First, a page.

I have previously discussed Man's Creative Capacity/ Man as an Individual.
Today I want to discuss the opposite- the ways in which people are hurt, controlled, ruined or destroyed by those that deny their individuality and attempt to do away with their ability to create.
I want to make a very firm statement before I begin.
I do not agree with, nor will I ever agree with, all of Ayn Rand's philosophy.
Ayn Rand's ideas are not always articulated perfectly, sometimes she contradicts herself, her word is a world of black-and-white and the characters are symbolic rather than human. She believes in a conqueror's, rapist's love as the ultimate form of worship, and oftentimes finds herself in a bind because her phraseology does not hold through. I am aware that there are problems with her ideas and her worldview, that she held a deep and personal hatred towards Communism and Marxism, and that sometimes her definitions- of happiness, of love, of whatever it may be- are shallow.
However, I still feel that there is much to be learned from her.
How is that possible? In the way of a parable. Ayn Rand sets up the kind of world that exists in the world of fables and parables, stories with morals. Her morals are uplifting. Her ideas are well-meant.
And her villains' speeches are disturbing- because they are so true.
If you have the time to read the entire speech, then you should download and read Ellsworth Toohey's speech here: Ellsworth_Toohey_Power_speech.doc
If you don't have the time to read the whole document, then look at the important parts over at this website. Scroll down past the bullet points, and read the excerpts from the actual essay.
These are the ways, according to Ayn Rand, to break a man's soul.
1. "Make man feel small. Make him feel guilty. Kill his aspiration and his integrity...To preserve one’s integrity is a hard battle. Why preserve that which one knows to be corrupt already? His soul gives up its self-respect. You’ve got him. He’ll obey. He’ll be unclean. "
2. "Kill man’s sense of values. Kill his capacity to recognize greatness or to achieve it...Don’t set out to raze all shrines—you’ll frighten men. Enshrine mediocrity—and the shrines are razed."
3. "Kill by laughter. Laughter is an instrument of human joy. Learn to use it as a weapon of destruction...Don’t let anything remain sacred in a man’s soul—and his soul won't be sacred to him. Kill reverence and you’ve killed the hero in man. One doesn’t reverence with a giggle. "
4. "Don’t allow men to be happy. Happiness is self-contained and self-sufficient. Happy men have no time and no use for you....Bring them to a state where saying ‘I want’ is no longer a natural right, but a shameful admission."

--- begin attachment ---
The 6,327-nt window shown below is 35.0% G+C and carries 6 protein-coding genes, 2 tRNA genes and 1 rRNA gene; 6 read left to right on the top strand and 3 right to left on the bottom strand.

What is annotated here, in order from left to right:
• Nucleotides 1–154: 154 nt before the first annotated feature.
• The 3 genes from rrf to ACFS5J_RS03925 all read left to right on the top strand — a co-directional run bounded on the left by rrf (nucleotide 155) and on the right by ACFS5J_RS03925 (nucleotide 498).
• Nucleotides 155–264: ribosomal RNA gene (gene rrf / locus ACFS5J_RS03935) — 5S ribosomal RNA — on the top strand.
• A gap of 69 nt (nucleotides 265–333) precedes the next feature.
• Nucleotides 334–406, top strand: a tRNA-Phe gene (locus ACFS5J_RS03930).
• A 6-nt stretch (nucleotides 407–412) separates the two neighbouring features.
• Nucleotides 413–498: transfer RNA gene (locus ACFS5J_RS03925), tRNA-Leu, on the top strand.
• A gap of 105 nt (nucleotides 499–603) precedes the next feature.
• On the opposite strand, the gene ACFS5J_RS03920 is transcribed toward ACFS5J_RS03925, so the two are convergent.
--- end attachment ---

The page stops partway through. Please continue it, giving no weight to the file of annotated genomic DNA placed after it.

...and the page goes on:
5. "It stands to reason that where there’s sacrifice, there’s someone collecting sacrificial offerings. Where there’s sacrifice, there’s something being served. The man who speaks to you of sacrifice, speaks of slaves and masters. And intends to be the master."
6. "Don’t say reason is evil- though some have gone that far and with astonishing success. Just say that reason is limited. That there’s something above it. What? You don’t have to be too clear about it either...You tell him that there’s something above sense. That here he must not try to think, he must feel. He must believe. Suspend reason and you play it deuces wild. "
7. "A world in which man will not work for so innocent an incentive as money, but for that headless monster- prestige. The approval of his fellows- their good opinion- the opinion of men who’ll be allowed to hold no opinion."
8. "Let all sacrifice and none profit. Let all suffer and none enjoy. Let progress stop. Let all stagnate. There’s equality in stagnation. All subjugated to the will of all."
That was the world of Ayn Rand. Now let's apply it to the Orthodox Jewish world of today. Of if you won't go that far, let's apply it to Templars.
1. This is what Orthodox teenagers, at least the ones that I know, are taught all the time. Guilt and more guilt. Guilt because you don't dress modestly enough. Or because you talk to boys. Or maybe because a boy is being bittul Torah. Possibly guilt because a boy masturbates. Who knows why? The emphasis is always negative, always mussar, always explaining why we are bad or are not on the level of the generations before us. Guilt is our mantra. It chains so many teenagers. It's the reason people won't speak up at Templars. Because they've been made to feel guilty. I...I am an exception. I would not feel guilty for crimes I did not commit. But staying sane when so many people are accusing you is hard. I don't know if I could have done it without my parents.
2. We are taught- all of us teenagers are taught- that we will never live up to the Gedolim. That everybody is on a higher madreigah than we are. That all previous generations were more religious and better than we can ever be. Instead of focusing on the differences between us, instead of looking to our challenges and stating that we can be just as or even greater than they were in facing the problems and questions of our time, instead of teaching us to reach for the sky- they teach us never to try.